THE SIX FOOT GALLERY INTERVIEW: Rachael Rutherford (Awakenings)

Six Foot Gallery is delighted to present its annual spring show, Awakenings, featuring twenty-seven artists working in a diverse range of mediums and disciplines including sculpture, soundscapes, textiles, collage, video, woodturning, jewellery, photography, screenprinting, performance, and painting.

Rachael’s work currently focuses on using discarded fabrics to investigate the communal healing and sentimentality that textile objects can provide. The inspiration for this body of work partly came from the environmental concern of textile waste, but also from the Celtic tradition of ‘clootie wells’ – a healing practice in which a scrap of cloth would be taken from a sick person, soaked in a well, and hung on a nearby tree. As the cloth dried and subsequently rotted away, the person who it belonged to would be healed. She wonders how we can use this Celtic process as a metaphor for something new. Pulling together the threads of healing, textiles and nature.

Hi Rachael! How did you arrive at the theme of your work?
As an artist and sewist, I tend to generate a lot of scrap fabric. With an awareness of the harmful impact of textile waste on the planet, I became increasingly interested in how I could use every little bit of fabric in my work without waste. I then learnt of the ritual of rag wells completely coincidentally and became hooked on this idea of fabric waste as a metaphor for our healing process and how these reflect in each other.

Can you walk us through your creative process?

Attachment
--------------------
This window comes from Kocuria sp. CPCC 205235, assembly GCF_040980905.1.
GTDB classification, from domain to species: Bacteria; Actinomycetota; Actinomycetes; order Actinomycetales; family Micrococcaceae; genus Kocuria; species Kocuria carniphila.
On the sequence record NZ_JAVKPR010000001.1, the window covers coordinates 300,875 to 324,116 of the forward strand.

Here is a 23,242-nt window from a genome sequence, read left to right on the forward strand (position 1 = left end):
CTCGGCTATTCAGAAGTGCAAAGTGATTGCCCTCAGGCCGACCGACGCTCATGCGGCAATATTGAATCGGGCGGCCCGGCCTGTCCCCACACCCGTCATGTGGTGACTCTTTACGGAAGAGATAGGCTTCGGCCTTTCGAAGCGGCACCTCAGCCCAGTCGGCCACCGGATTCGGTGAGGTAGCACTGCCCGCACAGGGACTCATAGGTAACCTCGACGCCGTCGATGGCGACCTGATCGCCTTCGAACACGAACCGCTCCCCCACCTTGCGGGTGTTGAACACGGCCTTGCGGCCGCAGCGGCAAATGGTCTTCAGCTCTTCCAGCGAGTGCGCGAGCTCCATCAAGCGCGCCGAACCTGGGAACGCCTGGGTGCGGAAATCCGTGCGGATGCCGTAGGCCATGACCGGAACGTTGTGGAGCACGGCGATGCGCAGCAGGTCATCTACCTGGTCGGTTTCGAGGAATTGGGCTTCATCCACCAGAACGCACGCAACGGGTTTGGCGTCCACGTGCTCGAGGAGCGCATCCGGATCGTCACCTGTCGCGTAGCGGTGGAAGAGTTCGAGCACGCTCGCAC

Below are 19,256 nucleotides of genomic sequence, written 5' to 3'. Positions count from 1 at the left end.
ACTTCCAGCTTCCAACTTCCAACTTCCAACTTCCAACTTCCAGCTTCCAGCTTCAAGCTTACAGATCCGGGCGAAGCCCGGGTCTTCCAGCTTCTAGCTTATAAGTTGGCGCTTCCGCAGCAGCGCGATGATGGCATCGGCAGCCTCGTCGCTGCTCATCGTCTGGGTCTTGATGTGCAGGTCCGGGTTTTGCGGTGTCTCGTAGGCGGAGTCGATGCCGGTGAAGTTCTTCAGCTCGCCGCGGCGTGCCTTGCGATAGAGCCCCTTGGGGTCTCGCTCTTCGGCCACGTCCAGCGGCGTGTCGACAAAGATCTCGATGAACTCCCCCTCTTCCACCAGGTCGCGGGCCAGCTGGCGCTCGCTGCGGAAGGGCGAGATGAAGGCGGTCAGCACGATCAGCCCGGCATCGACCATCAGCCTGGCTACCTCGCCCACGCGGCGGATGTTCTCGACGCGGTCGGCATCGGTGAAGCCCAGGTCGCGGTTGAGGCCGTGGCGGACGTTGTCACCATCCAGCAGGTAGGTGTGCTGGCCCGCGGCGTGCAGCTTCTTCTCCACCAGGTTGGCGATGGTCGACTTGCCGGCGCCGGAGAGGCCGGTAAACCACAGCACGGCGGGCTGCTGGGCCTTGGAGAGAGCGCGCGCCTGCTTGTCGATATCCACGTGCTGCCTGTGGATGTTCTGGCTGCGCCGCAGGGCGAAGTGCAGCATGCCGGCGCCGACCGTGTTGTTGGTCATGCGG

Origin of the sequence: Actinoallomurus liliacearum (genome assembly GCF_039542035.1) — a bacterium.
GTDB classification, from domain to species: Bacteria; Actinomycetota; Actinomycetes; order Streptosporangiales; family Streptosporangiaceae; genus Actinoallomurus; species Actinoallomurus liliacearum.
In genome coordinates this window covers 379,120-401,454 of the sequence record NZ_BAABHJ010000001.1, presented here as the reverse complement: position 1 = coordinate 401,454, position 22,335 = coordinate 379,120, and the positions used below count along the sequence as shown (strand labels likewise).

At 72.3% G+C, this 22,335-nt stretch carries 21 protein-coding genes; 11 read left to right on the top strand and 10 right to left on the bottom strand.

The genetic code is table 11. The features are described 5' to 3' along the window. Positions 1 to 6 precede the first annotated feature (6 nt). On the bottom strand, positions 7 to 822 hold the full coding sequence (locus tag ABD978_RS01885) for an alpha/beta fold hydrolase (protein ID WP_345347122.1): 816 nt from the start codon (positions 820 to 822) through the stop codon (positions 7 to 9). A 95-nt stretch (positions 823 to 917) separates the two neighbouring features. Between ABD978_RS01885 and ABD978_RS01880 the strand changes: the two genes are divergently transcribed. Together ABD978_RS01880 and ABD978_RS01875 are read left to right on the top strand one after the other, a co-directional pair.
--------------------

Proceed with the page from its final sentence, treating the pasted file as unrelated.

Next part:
My creative process is a bit of a scattered approach, I like to explore lots of different avenues of the same idea. I like to live in the world of the work. I construct narratives and although derived from some truth, I also invent some of the folklore that surrounds it. The work in this show is part of a larger body of work that also involves a costume and some video works around fabric rags, clootie wells and healing – more of this can be seen on my Instagram! 

Are there specific advantages or challenges associated with working in your chosen mediums? Have you experimented with other mediums or techniques?
I think with textiles there are so many ways to interpret them within cultural and contextual connotations. It is an accessible way of working in which everyone can take something different from them. I have worked in different mediums and often move between painting and sculpture but I always seem to find myself reincorporating or coming back to textiles. 

What do you do to keep motivated and interested in your work?
Just keep making all of the time. Everyday I have to do some sort of creative action, even if it is just sewing one seam. It means that even in those uninspired moments, the creative muscles keep moving and eventually something will strike to push the work on or into something new. 

Which artists inspire you? Are there non-artistic influences such as literature or music that impact your work?
Textile artists are a big influence for me. I love Louise Bourgeois textile sculptures and their tactility. It has been amazing having a selection of them on my doorstep in Aberdeen which is worth a visit if you can! I do however also find a lot of inspiration in sentimental textiles, things like cross stitch works made by my Mum, a shirt that my Gran had repaired for my Pops, or a table cloth embroidered by my Great Gran. The sentimentality and softness of textiles fuels a lot of what I want to do.

Will your next project be a continuation of your current style or are you experimenting with something different? Can you share a glimpse of your next project?
This is a continual project. I tend not to have beginnings and ends of projects, they all blur together into one practice. But I can share the next part! I am currently working on a short film inspired by rag wells, with the inclusion of a costume I have made that is a part of this body of work and links to the work in this show through the text written. 

You can find out more about Rachael and her work on Instagram @rachaelrutherford_art and her website. Awakenings runs at Six Foot Gallery until Friday 24th May.

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